# Throwing a ball from atop a hill

1. Apr 17, 2013

### swevener

1. The problem statement, all variables and given/known data
A boy stands at the peak of a hill which slopes downward uniformly at angle $\phi$. At what angle $\theta$ from the horizontal should he throw a rock so that it has the greatest range?

2. Relevant equations
$\mathbf{s} = \mathbf{v}_0 t + \frac{1}{2} \mathbf{a} t^2$

$\mathbf{v} = \mathbf{v}_0 + \mathbf{a} t$

3. The attempt at a solution
First I tilted the reference frame so the sloping hill is horizontal and the initial velocity is at an angle $\theta + \phi$ from the ground. This makes the acceleration $\mathbf{a} = g \sin(\phi) \hat{\imath} - g \cos(\phi) \hat{\jmath}$. So position is given by
$$\mathbf{s} = \left[ v_0 t \cos(\theta + \phi) + \frac12 g t^2 \sin(\phi) \right] \hat{\imath} + \left[ v_0 t \sin(\theta + \phi) - \frac12 g t^2 \cos(\phi) \right] \hat{\jmath}.$$ Taking the derivative with respect to time,
$$\mathbf{v} = \left[ v_0 \cos(\theta + \phi) + g t \sin(\phi) \right] \hat{\imath} + \left[ v_0 \sin(\theta + \phi) - g t \cos(\phi) \right] \hat{\jmath}.$$Setting the vertical component of velocity equal to zero gives half the total flight time:
$$t_{\text{max}} = \frac{v_0 \sin(\theta + \phi)}{g \cos(\theta)}.$$ Plugging $2 t_{\text{max}}$ into the horizontal component of $\mathbf{s}$ gives the distance traveled:
\begin{align}s_x (2 t_{\text{max}}) &= v_0 \frac{2 v_0 \sin(\theta + \phi)}{g \cos(\phi)} \cos(\theta + \phi) + \frac12 g \sin(\phi) \frac{4 v_0^2 \sin^2(\theta + \phi)}{\cos^2(\phi)} \\ &= \frac{2 v_0^2}{g \cos(\phi)} [ \sin(\theta + \phi) \cos(\theta + \phi) + \sin^2(\theta + \phi) \tan(\phi) ].\end{align}
To find the optimal $\theta$ for a given $\phi$, take
\begin{align}\frac{\text{d}}{\text{d} \theta} s_x (2 t_{\text{max}}) = 0 &= \cos(\theta + \phi) \cos(\theta + \phi) - \sin(\theta + \phi) \sin(\theta + \phi) + 2 \sin(\theta + \phi) \cos(\theta + \phi) \tan(\phi) \\ &= \cos^2(\theta + \phi) - \sin^2(\theta + \phi) + \sin(2(\theta + \phi)) \tan(\phi) \\ &= \cos(2(\theta + \phi)) + \sin(2(\theta + \phi)) \tan(\phi).\end{align} A bit of algebra gives
$$\tan(2(\theta + \phi)) = - \cot(\phi),$$ which results in an equation for $\theta$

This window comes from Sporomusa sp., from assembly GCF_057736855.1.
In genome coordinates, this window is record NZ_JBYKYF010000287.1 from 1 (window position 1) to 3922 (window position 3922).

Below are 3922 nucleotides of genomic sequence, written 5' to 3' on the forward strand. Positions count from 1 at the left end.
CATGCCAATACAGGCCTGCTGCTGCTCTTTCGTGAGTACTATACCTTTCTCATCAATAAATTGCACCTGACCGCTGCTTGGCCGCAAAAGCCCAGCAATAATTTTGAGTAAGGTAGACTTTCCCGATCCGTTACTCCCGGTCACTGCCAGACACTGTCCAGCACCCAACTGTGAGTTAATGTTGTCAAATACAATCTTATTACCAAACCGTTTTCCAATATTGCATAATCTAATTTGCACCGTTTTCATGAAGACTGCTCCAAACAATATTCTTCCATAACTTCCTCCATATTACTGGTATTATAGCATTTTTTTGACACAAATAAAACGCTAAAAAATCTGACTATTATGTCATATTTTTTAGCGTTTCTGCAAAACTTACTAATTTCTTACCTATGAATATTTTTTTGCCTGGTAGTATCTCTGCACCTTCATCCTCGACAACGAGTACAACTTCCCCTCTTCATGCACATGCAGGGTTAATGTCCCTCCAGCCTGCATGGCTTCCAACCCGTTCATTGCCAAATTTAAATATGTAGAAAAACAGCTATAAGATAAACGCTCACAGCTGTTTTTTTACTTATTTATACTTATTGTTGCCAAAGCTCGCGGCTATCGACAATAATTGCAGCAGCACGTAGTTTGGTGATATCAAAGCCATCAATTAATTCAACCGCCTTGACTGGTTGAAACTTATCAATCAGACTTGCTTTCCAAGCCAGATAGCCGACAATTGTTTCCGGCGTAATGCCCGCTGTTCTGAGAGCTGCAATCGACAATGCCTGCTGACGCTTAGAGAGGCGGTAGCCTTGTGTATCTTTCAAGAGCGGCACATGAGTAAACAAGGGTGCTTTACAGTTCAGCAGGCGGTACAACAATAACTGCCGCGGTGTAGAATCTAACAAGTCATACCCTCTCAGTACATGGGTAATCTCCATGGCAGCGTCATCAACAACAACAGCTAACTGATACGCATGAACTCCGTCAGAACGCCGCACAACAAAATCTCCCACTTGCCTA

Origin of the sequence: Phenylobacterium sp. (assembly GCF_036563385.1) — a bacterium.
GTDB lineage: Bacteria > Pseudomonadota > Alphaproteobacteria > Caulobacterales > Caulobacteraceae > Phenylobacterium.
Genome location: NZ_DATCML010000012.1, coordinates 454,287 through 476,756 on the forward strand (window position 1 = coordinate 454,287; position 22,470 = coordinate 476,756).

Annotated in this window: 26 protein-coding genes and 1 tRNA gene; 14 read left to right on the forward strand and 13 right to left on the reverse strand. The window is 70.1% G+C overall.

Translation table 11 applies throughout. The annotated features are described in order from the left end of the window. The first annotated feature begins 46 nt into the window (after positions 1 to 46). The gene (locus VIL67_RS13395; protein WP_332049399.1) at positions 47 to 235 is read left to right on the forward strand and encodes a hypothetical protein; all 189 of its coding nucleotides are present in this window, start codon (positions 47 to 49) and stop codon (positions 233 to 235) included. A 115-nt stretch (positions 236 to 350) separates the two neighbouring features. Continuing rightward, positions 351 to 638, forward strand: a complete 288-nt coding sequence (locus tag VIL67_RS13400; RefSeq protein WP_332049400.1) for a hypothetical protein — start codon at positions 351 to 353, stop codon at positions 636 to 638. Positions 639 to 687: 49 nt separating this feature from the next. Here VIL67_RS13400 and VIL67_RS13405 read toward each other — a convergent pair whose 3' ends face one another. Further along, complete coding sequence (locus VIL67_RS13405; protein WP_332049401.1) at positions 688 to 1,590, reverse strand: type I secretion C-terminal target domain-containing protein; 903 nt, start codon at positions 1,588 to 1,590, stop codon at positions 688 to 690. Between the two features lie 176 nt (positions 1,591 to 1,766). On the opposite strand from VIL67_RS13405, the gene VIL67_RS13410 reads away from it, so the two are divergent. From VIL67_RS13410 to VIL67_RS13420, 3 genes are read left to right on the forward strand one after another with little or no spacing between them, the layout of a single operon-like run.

$$\theta = \frac12 \arctan(-\cot(\phi)) - \phi.$$
Now, the book's hint was that when $\phi$ is 60º, $\theta$ should be 15º. My equation spits out -75º, which has the slight problem of meaning the boy would be throwing the rock through the hill. So my question is why am I off by 90º? Did I make a mistake in my math somewhere? Does it have to do with rotating my reference frame?

Last edited: Apr 17, 2013
2. Apr 17, 2013

### Staff: Mentor

well -75 degrees seems suspiciously like 15 degrees

so your book says it slopes down at 60 degrees so should you be using -60 degrees?

I would try to solve it without the rotation to see if things work out.

Last edited: Apr 17, 2013
3. Apr 17, 2013

### swevener

It seems to me my equation should be spitting out 15º, not 15º - 90º.

4. Apr 17, 2013

### swevener

Using -60º just gives me +75º. I've played with all the signs; the only answer that (sort of) works out is the one I got.

And solving the problem without the frame rotation is all kinds of unpleasant.

5. Apr 17, 2013

### haruspex

Not really.
Flight time t, hor dist x, vert dist y (measuring positive downwards), accn a, initial velocity u at θ above horizontal:
-ut sin(θ) + at2/2 = y = x tan(ϕ) = ut cos(θ)tan(ϕ)
at/2u = tan(ϕ)cos(θ) + sin(θ)
xa/u2 = 2tan(ϕ)cos2(θ) + 2 sin(θ)cos(θ) = tan(ϕ)(cos(2θ)+1) + sin(2θ)
For max x:
tan(ϕ)(-2sin(2θ)) + 2cos(2θ) = 0
tan(ϕ) = cot(2θ)
ϕ = π/2 - 2θ

6. Apr 17, 2013

### swevener

Well, it was the way I was trying to do it, but if anything I've learned that I tend to overcomplicate things.

Anyway, I figured out the problem was my rotated frame. I plugged the $2 t_{\text{max}}$ I got above into the unrotated horizontal component of the distance equation and got the same equation haruspex did. Though I still don't know why rotating my frame an arbitrary angle offset my answer by exactly 90º.